The World Wide Web is a smashing technological success. But the man who invented it wants it to break down more cultural barriers, thwart government snooping, and let the Web run applications not just house documents.
commentary A Silicon Valley reporter returns to Massachusetts with a bad attitude about the commonwealth's tech market. The locals happily inform him he can pound sand.
iRobot's tablet-sporting Ava mobile robot will get her debut this year in hospitals testing remote diagnosis via videoconferencing. Next step: people's homes?
Robots in the form of linen-carrying droids and prosthetics are starting to slowly open the path for robotics in health care. Can in-home robots help care for elderly people, too?
The augmented-reality Project Glass provides a peek into Google's ambitions with artificial intelligence and how AI software could further shake up mobile computing.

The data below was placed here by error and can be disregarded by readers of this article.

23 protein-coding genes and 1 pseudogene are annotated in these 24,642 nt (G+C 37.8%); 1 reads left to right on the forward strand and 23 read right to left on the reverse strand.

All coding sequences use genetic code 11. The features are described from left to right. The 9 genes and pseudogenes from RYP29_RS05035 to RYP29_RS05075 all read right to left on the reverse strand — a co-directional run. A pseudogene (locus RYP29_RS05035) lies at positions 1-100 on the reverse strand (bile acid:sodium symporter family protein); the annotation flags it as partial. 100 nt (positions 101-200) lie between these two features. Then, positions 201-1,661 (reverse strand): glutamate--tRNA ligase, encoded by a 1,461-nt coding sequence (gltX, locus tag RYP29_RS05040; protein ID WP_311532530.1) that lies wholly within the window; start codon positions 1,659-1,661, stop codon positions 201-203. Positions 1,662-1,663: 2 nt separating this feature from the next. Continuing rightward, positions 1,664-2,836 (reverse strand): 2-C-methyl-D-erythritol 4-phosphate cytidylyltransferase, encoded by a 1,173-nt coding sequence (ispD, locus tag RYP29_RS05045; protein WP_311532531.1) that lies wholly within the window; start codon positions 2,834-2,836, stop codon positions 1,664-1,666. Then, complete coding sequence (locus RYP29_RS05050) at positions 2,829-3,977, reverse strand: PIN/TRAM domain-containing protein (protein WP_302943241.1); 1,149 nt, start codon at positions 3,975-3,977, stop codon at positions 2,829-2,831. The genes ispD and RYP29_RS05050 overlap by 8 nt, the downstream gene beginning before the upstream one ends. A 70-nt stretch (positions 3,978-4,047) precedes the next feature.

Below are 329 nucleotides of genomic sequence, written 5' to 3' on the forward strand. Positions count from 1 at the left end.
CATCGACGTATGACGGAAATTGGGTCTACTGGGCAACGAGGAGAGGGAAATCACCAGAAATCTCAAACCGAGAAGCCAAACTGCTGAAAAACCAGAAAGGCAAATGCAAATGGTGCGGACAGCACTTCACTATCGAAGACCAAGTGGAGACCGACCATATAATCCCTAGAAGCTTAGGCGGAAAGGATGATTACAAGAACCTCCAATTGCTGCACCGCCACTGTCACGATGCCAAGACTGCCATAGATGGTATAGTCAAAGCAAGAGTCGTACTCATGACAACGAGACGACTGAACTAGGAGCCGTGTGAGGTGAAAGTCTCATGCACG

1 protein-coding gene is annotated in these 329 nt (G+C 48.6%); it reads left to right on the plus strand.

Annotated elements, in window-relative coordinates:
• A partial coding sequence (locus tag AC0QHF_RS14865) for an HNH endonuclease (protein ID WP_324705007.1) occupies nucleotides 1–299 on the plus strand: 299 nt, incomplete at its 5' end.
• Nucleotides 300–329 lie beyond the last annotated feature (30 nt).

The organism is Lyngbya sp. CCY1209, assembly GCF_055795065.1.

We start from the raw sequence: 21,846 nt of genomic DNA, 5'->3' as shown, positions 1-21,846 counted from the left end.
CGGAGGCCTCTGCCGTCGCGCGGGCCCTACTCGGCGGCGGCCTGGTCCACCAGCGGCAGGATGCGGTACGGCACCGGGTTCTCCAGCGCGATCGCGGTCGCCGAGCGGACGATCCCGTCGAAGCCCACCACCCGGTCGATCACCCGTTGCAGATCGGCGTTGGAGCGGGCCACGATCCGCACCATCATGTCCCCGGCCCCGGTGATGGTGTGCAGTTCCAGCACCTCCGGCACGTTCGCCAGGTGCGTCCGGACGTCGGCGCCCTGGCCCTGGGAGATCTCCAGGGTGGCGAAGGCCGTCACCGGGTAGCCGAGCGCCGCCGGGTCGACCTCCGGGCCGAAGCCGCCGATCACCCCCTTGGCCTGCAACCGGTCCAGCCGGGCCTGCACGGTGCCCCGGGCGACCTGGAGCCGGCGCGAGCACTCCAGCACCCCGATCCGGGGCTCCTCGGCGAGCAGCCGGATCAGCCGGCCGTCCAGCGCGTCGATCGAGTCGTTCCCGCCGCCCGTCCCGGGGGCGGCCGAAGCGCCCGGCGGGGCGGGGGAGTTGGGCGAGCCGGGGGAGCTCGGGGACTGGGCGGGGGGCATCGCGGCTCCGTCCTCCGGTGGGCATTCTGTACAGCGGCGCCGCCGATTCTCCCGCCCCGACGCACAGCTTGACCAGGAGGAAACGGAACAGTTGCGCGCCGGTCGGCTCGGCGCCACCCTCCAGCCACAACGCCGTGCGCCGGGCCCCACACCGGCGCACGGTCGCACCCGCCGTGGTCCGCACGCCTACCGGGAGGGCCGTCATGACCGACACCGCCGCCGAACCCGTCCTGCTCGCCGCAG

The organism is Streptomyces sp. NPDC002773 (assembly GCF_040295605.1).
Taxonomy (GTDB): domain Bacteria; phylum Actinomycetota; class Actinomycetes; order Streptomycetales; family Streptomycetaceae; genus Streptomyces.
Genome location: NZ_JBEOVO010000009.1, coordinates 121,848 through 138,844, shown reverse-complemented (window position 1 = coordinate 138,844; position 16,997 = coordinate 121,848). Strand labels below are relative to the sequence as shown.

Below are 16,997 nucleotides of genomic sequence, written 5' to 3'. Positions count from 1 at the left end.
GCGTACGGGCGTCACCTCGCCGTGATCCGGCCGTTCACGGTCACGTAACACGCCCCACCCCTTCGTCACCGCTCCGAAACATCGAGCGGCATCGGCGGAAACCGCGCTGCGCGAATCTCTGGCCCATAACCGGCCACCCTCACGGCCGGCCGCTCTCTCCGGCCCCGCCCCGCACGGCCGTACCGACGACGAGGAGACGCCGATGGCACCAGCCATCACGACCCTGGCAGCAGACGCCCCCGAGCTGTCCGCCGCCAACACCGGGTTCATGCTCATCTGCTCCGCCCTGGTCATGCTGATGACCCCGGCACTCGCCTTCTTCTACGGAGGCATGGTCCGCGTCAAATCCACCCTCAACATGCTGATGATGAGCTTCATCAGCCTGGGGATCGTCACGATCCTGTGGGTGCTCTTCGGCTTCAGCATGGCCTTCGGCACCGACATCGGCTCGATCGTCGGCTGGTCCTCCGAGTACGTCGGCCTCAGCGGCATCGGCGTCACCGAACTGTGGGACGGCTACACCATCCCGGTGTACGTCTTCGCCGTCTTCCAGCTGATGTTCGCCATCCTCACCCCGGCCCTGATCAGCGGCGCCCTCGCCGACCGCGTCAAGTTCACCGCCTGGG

After months of leaks, Google posts a video showing how this futuristic technology might work in someone's daily life.
Selected people will get to participate in a video "hangout" with Obama, who last week sided with Google to help thwart Draconian copyright bills.
The Web giant makes its videoconferencing service in Google+ easier to launch, giving users the opportunity to start a face-to-face chat directly from a post in the social-networking site.
The company hopes to make mobile videoconferencing easier for businesses through an application for the iPad and Android tablets.
The computer maker's CEO considers the video abilities of Google's social network for connecting with customers and gets a generally favorable response.